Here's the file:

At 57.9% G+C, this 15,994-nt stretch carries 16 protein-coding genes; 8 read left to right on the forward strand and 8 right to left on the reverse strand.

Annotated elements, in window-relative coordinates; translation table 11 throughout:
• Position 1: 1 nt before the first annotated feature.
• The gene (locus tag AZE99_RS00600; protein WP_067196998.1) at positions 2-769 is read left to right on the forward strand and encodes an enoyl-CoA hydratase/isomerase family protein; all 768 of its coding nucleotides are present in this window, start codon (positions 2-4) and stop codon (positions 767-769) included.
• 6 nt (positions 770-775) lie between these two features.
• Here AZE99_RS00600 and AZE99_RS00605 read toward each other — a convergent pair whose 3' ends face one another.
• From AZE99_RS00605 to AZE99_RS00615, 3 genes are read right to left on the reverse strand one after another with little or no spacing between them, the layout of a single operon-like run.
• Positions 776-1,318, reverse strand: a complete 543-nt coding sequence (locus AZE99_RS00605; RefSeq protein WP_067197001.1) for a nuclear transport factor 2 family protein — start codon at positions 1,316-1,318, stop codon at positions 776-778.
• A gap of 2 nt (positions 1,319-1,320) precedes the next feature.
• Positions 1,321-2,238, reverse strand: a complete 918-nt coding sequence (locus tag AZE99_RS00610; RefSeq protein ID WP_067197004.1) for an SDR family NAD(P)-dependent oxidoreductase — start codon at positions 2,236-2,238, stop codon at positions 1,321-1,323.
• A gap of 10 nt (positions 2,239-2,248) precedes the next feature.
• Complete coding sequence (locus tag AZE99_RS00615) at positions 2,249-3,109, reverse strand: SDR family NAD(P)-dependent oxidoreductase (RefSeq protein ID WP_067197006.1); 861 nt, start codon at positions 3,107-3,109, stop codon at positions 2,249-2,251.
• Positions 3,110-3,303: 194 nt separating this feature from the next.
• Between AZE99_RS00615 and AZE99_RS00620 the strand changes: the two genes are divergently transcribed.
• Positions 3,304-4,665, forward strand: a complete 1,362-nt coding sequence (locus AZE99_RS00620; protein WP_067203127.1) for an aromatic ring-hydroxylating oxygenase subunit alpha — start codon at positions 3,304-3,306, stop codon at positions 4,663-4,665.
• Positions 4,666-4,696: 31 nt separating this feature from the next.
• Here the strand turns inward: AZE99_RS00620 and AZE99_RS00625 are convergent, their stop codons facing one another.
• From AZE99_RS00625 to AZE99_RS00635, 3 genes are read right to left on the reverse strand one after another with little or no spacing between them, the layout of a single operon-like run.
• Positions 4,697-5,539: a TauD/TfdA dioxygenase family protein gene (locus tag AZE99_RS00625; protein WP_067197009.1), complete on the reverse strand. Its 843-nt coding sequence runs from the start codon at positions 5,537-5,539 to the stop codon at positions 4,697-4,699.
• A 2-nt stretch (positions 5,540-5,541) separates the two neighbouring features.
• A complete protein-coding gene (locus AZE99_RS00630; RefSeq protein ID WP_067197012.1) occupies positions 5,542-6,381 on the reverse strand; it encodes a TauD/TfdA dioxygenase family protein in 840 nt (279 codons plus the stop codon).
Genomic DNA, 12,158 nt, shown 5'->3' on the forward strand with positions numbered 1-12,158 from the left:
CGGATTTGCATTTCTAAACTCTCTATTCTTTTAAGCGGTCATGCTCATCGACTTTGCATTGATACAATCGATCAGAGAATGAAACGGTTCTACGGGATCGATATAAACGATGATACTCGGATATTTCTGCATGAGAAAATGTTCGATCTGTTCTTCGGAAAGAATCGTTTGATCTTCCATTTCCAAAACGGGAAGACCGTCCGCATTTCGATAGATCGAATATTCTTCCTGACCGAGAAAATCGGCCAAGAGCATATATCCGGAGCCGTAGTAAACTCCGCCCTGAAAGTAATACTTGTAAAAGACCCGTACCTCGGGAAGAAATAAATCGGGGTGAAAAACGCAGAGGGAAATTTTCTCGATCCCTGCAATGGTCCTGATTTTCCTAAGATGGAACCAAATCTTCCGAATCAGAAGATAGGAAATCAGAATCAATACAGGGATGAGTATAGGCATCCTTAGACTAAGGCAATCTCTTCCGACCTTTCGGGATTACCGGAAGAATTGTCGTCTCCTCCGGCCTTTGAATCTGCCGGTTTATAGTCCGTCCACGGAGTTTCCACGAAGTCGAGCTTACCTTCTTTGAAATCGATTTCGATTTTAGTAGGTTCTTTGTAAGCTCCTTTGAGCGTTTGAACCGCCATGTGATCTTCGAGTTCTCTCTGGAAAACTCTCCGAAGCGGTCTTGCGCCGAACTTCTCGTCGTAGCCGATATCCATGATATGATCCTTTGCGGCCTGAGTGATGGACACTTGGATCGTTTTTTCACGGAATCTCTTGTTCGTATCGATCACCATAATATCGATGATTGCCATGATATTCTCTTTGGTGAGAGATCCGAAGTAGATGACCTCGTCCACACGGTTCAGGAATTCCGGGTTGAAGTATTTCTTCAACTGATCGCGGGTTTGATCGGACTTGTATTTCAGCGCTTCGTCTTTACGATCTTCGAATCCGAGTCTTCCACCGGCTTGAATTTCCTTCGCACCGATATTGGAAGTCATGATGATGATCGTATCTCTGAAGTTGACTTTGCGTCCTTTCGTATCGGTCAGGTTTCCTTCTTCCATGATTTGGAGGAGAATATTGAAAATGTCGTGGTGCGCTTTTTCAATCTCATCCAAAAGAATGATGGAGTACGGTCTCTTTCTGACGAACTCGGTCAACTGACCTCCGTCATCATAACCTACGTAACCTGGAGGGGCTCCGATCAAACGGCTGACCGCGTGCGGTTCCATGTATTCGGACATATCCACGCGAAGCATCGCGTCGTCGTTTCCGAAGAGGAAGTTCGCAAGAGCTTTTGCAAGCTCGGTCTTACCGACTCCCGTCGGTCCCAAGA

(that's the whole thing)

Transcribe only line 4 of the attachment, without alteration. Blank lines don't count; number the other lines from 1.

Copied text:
• The gene (locus tag AZE99_RS00600; protein WP_067196998.1) at positions 2-769 is read left to right on the forward strand and encodes an enoyl-CoA hydratase/isomerase family protein; all 768 of its coding nucleotides are present in this window, start codon (positions 2-4) and stop codon (positions 767-769) included.